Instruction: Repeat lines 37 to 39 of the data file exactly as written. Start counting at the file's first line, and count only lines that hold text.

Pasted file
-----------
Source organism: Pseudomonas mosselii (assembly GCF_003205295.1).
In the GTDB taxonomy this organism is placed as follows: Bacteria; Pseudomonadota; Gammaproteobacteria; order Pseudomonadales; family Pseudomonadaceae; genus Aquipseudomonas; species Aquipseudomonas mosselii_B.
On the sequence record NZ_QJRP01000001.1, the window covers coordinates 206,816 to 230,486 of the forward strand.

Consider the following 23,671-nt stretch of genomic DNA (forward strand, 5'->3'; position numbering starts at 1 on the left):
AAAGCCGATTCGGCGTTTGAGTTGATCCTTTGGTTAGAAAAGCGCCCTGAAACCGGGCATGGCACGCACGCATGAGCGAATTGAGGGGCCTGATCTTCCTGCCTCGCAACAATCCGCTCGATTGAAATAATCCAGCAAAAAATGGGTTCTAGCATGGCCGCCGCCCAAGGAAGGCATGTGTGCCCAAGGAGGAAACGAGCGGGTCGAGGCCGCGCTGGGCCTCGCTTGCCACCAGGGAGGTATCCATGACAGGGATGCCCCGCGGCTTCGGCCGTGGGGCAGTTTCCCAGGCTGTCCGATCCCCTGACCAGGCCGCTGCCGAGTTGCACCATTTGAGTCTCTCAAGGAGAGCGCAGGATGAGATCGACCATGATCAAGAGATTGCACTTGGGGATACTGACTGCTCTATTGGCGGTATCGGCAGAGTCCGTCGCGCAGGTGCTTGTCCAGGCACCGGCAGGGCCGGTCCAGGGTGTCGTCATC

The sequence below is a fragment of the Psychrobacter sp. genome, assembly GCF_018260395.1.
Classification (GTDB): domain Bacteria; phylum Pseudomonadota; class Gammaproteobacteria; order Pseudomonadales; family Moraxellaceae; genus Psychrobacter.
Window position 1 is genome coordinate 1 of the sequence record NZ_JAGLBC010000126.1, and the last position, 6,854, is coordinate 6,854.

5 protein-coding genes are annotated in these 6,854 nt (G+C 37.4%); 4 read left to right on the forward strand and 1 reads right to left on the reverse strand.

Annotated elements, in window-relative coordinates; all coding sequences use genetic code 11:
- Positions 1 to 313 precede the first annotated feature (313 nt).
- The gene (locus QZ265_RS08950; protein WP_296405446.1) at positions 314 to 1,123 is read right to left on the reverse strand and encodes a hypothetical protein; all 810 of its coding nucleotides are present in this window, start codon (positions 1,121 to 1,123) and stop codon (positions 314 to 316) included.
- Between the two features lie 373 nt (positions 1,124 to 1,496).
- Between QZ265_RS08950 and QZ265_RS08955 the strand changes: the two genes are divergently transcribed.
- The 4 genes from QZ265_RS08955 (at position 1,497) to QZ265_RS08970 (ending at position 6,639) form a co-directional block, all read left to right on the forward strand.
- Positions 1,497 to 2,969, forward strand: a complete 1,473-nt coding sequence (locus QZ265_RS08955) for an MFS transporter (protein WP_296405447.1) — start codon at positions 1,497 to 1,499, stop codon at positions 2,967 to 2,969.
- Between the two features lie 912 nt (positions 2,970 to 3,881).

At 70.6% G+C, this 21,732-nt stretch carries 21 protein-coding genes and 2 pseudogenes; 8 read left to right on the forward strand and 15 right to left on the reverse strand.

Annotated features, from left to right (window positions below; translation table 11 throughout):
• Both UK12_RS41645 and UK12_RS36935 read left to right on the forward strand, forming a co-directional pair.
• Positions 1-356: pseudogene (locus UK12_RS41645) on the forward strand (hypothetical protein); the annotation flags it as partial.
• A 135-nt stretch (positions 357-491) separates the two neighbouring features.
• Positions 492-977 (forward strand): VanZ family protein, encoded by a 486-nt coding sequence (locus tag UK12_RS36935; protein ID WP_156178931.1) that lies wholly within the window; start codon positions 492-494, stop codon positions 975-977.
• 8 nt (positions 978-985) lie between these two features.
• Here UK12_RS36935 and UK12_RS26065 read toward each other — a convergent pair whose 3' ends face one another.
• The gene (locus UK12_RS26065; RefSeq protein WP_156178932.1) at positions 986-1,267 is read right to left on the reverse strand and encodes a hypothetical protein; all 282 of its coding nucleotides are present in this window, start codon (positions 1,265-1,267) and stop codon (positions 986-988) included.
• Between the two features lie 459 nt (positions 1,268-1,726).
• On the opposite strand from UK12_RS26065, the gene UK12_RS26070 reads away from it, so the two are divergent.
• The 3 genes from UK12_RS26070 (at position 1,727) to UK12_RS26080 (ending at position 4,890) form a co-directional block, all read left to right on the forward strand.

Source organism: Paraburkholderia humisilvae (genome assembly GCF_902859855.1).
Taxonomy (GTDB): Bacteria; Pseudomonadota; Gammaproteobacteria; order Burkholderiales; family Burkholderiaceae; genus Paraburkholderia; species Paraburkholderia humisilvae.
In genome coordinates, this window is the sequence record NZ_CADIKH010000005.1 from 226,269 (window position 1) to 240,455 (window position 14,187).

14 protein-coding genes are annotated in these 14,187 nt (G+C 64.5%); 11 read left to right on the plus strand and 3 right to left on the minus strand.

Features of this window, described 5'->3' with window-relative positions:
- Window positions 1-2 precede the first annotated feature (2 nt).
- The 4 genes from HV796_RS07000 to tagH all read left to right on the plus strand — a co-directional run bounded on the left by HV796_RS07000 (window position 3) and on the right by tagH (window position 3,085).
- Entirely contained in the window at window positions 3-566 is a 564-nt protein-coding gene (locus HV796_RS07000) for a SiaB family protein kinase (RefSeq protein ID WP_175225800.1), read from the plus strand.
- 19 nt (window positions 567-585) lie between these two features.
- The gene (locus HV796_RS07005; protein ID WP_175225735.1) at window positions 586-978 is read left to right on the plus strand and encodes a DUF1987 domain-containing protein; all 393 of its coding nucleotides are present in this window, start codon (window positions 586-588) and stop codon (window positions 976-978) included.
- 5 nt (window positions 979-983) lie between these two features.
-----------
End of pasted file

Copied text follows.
- Entirely contained in the window at window positions 3-566 is a 564-nt protein-coding gene (locus HV796_RS07000) for a SiaB family protein kinase (RefSeq protein ID WP_175225800.1), read from the plus strand.
- 19 nt (window positions 567-585) lie between these two features.
- The gene (locus HV796_RS07005; protein ID WP_175225735.1) at window positions 586-978 is read left to right on the plus strand and encodes a DUF1987 domain-containing protein; all 393 of its coding nucleotides are present in this window, start codon (window positions 586-588) and stop codon (window positions 976-978) included.